Merkel delivers a statement in Berlin Sunday. Photo: Joerg Carstensen / dpa via AP

German Chancellor Angela Merkel "once seemed invincible. Now her time may be running out," the WashPost's Griff Witte writes from Berlin:

What happened: "Merkel’s troubles started with a bitterly disappointing election result in September. They grew when her first attempt at forging a new government collapsed in November. And they have been compounded in recent days, as polls have shown German voters tiring of her leadership."

Why it matters: "Her rapidly diminishing political stock threatens to leave a void not only in Germany but also across the West, just as she had emerged as the most robust internationalist counterpoint to Trump-style nativism."

What's next: "Merkel now has what many regard as a last shot to cobble together a coalition and ward off an embarrassing electoral do-over that could see her lose her grip on power."

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"I stood up for that": Pope Francis voices support for same-sex civil unions

Pope Francis at St. Peter's Basilica in Vatican City. Photo: Vatican Pool - Corbis/Corbis via Getty Images

Pope Francis voiced his support for same-sex civil unions for the first time as pope in the documentary “Francesco,” which premiered Wednesday at the Rome Film Festival, per the Catholic News Agency.

Why it matters: The pope’s remarks represent a break from the position of the Roman Catholic Church, which has long taught that homosexual acts are “intrinsically disordered" and contrary to natural law.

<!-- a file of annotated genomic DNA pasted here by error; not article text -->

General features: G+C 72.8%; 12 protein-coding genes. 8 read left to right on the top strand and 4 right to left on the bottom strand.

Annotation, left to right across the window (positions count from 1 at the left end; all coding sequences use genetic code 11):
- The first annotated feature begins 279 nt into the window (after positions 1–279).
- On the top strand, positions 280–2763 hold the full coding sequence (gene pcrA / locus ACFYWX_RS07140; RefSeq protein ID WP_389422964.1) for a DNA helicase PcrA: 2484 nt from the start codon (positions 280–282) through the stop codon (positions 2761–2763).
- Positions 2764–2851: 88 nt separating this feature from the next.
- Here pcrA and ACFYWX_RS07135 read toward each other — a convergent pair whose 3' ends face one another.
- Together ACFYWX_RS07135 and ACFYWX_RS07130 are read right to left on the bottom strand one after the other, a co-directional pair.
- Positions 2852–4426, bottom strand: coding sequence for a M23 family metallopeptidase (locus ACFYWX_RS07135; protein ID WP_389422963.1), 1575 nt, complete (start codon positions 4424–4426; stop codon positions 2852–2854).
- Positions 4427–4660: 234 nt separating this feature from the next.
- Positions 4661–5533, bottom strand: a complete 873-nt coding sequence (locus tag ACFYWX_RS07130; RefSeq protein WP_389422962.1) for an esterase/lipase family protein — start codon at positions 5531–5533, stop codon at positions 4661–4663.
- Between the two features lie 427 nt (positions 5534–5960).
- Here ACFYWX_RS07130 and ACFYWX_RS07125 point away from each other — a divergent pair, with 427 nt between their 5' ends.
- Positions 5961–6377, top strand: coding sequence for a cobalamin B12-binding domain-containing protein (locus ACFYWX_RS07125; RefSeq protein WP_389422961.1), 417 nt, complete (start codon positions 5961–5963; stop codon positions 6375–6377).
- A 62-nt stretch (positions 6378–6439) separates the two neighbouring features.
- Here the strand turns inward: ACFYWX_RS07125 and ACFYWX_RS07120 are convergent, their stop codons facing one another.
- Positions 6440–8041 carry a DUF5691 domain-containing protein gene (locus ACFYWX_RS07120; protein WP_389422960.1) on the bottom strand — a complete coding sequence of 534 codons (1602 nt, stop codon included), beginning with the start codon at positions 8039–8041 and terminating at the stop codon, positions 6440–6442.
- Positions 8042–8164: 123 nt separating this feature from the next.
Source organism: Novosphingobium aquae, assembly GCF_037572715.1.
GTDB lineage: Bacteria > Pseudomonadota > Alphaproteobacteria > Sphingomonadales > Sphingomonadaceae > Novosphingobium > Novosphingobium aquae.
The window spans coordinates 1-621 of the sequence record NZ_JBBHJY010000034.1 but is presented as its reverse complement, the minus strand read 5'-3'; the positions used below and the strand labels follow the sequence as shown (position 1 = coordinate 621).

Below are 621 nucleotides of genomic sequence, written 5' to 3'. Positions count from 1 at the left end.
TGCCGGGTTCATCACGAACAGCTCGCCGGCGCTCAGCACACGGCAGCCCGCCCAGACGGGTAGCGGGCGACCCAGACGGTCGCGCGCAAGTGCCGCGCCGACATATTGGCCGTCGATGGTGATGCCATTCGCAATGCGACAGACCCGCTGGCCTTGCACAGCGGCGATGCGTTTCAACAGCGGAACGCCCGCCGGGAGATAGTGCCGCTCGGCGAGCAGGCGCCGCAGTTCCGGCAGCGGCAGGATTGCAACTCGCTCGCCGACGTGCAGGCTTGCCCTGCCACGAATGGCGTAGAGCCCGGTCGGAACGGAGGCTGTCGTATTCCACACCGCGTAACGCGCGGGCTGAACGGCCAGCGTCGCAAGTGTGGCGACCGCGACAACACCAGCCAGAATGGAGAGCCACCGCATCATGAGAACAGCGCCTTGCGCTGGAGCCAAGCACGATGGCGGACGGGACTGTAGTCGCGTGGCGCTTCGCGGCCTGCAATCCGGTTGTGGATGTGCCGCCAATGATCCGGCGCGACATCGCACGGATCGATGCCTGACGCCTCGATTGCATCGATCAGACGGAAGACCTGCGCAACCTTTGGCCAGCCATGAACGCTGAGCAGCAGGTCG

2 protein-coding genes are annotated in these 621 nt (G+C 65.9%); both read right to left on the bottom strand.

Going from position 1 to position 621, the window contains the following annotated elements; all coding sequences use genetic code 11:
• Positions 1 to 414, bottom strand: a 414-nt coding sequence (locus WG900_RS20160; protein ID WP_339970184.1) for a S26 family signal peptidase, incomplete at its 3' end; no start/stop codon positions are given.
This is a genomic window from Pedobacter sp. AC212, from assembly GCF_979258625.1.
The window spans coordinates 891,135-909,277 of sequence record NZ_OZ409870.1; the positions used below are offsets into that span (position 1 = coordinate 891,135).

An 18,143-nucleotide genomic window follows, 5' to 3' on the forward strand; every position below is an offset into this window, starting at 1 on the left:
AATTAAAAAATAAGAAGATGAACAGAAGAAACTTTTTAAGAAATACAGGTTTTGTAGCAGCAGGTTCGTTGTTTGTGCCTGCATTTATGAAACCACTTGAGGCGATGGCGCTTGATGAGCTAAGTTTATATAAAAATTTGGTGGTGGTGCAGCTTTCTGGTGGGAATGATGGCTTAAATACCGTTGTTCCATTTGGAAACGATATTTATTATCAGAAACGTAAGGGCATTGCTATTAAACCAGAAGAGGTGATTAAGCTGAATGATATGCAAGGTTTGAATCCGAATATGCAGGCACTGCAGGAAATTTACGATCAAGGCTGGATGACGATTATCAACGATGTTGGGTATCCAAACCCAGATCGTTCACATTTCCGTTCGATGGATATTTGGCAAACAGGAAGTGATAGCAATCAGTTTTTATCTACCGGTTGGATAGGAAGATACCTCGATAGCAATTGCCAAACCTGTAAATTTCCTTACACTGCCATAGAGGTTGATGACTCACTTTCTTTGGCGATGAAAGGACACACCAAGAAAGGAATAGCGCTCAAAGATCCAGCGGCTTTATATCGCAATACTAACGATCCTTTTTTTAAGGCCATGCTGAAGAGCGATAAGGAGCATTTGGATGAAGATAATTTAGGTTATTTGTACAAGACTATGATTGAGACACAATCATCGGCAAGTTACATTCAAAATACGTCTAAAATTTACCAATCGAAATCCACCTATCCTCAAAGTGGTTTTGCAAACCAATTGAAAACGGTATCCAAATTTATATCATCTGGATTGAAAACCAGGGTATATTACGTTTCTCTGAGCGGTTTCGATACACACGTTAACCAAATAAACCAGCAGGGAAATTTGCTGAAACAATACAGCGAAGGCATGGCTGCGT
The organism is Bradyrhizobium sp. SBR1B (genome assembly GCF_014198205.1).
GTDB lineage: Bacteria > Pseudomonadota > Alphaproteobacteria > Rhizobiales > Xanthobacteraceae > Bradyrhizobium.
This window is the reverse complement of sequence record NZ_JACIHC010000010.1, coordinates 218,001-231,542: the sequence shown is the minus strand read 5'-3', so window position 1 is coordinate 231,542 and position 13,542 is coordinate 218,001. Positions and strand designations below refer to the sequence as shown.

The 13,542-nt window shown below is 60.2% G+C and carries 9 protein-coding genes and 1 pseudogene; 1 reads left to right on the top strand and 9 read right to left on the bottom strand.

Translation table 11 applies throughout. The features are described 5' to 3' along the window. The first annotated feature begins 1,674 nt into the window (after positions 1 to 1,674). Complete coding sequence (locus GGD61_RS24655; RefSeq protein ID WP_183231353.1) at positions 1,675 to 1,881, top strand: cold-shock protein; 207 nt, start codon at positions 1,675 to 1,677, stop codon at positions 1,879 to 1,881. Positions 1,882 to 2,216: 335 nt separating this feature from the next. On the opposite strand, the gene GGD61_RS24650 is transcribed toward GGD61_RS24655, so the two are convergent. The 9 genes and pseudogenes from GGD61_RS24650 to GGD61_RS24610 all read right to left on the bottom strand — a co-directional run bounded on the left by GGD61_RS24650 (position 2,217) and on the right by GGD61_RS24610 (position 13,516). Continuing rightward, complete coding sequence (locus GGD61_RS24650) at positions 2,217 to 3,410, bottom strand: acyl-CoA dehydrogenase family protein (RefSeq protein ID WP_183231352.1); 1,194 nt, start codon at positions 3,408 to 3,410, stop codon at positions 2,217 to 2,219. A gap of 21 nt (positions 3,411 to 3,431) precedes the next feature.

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Countries waiting to see if Trump wins before moving on Israel normalization

The delegation lands at Israel's Ben Gurion airport. Photo: Jack Guez/AFP via Getty

The White House is attempting to leverage momentum from Israel's normalization deals with Bahrain and the UAE to get more Arab countries on board before the U.S. election.

Driving the news: President Trump wants Sudan's removal from the U.S. state sponsors of terrorism list to be accompanied by a pre-election announcement on Israel.

Poll: 92% of battleground state voters are "extremely motivated to vote"

Voters stand in line at the Metropolitan Multi-Services Center in Houston, Texas, on Oct. 13. Photo: Mark Felix for The Washington Post via Getty Images

91% of likely voters nationally say they are "extremely motivated to vote," including 92% in battleground states Arizona, Florida, Michigan, North Carolina, Pennsylvania and Wisconsin, according to a Change Research/CNBC Poll.

Why it matters: The 2020 election could see record-breaking levels of voter turnout. Voters last week cast ballots at nearly five times the rate they did at this point in the 2016 election, per the U.S. Elections Project. Over 39 million ballots have been cast in early voting states as of Wednesday.